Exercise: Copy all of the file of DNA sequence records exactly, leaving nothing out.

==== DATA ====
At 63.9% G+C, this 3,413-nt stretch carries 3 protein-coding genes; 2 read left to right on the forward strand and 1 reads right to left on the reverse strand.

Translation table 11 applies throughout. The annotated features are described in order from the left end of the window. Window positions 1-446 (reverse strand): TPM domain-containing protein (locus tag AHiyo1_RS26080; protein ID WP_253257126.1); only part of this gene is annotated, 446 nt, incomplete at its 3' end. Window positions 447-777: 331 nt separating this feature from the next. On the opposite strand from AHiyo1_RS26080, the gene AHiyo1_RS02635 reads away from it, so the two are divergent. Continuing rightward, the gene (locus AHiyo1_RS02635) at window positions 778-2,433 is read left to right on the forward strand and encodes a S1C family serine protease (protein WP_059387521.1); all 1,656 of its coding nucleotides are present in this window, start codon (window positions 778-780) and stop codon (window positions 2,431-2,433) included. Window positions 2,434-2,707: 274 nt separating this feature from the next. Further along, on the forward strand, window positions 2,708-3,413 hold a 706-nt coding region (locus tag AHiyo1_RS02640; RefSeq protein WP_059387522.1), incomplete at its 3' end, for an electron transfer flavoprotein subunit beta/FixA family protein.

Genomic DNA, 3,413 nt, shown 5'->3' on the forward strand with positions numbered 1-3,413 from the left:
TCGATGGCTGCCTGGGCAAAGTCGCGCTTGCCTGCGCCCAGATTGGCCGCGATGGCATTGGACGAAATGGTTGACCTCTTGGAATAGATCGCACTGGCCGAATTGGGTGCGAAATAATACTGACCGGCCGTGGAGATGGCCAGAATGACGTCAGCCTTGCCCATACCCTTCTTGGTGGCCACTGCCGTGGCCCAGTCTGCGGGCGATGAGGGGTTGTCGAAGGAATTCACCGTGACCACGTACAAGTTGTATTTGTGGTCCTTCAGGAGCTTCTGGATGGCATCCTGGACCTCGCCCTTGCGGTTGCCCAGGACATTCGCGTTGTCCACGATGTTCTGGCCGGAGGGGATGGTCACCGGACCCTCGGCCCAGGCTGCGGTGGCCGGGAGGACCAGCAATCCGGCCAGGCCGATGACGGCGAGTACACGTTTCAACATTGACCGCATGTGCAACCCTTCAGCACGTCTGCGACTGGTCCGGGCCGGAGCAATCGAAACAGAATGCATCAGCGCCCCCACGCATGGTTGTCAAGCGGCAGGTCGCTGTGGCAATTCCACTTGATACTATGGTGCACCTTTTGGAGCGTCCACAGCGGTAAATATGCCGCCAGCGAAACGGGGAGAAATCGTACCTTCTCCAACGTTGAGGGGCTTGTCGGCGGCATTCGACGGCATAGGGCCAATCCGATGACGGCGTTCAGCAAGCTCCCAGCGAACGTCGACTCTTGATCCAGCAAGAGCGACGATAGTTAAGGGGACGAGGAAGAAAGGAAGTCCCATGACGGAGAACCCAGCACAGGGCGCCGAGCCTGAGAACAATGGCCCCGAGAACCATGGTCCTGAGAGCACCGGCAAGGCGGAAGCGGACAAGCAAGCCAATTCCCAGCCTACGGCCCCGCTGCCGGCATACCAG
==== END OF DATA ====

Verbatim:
At 63.9% G+C, this 3,413-nt stretch carries 3 protein-coding genes; 2 read left to right on the forward strand and 1 reads right to left on the reverse strand.

Translation table 11 applies throughout. The annotated features are described in order from the left end of the window. Window positions 1-446 (reverse strand): TPM domain-containing protein (locus tag AHiyo1_RS26080; protein ID WP_253257126.1); only part of this gene is annotated, 446 nt, incomplete at its 3' end. Window positions 447-777: 331 nt separating this feature from the next. On the opposite strand from AHiyo1_RS26080, the gene AHiyo1_RS02635 reads away from it, so the two are divergent. Continuing rightward, the gene (locus AHiyo1_RS02635) at window positions 778-2,433 is read left to right on the forward strand and encodes a S1C family serine protease (protein WP_059387521.1); all 1,656 of its coding nucleotides are present in this window, start codon (window positions 778-780) and stop codon (window positions 2,431-2,433) included. Window positions 2,434-2,707: 274 nt separating this feature from the next. Further along, on the forward strand, window positions 2,708-3,413 hold a 706-nt coding region (locus tag AHiyo1_RS02640; RefSeq protein WP_059387522.1), incomplete at its 3' end, for an electron transfer flavoprotein subunit beta/FixA family protein.

Genomic DNA, 3,413 nt, shown 5'->3' on the forward strand with positions numbered 1-3,413 from the left:
TCGATGGCTGCCTGGGCAAAGTCGCGCTTGCCTGCGCCCAGATTGGCCGCGATGGCATTGGACGAAATGGTTGACCTCTTGGAATAGATCGCACTGGCCGAATTGGGTGCGAAATAATACTGACCGGCCGTGGAGATGGCCAGAATGACGTCAGCCTTGCCCATACCCTTCTTGGTGGCCACTGCCGTGGCCCAGTCTGCGGGCGATGAGGGGTTGTCGAAGGAATTCACCGTGACCACGTACAAGTTGTATTTGTGGTCCTTCAGGAGCTTCTGGATGGCATCCTGGACCTCGCCCTTGCGGTTGCCCAGGACATTCGCGTTGTCCACGATGTTCTGGCCGGAGGGGATGGTCACCGGACCCTCGGCCCAGGCTGCGGTGGCCGGGAGGACCAGCAATCCGGCCAGGCCGATGACGGCGAGTACACGTTTCAACATTGACCGCATGTGCAACCCTTCAGCACGTCTGCGACTGGTCCGGGCCGGAGCAATCGAAACAGAATGCATCAGCGCCCCCACGCATGGTTGTCAAGCGGCAGGTCGCTGTGGCAATTCCACTTGATACTATGGTGCACCTTTTGGAGCGTCCACAGCGGTAAATATGCCGCCAGCGAAACGGGGAGAAATCGTACCTTCTCCAACGTTGAGGGGCTTGTCGGCGGCATTCGACGGCATAGGGCCAATCCGATGACGGCGTTCAGCAAGCTCCCAGCGAACGTCGACTCTTGATCCAGCAAGAGCGACGATAGTTAAGGGGACGAGGAAGAAAGGAAGTCCCATGACGGAGAACCCAGCACAGGGCGCCGAGCCTGAGAACAATGGCCCCGAGAACCATGGTCCTGAGAGCACCGGCAAGGCGGAAGCGGACAAGCAAGCCAATTCCCAGCCTACGGCCCCGCTGCCGGCATACCAG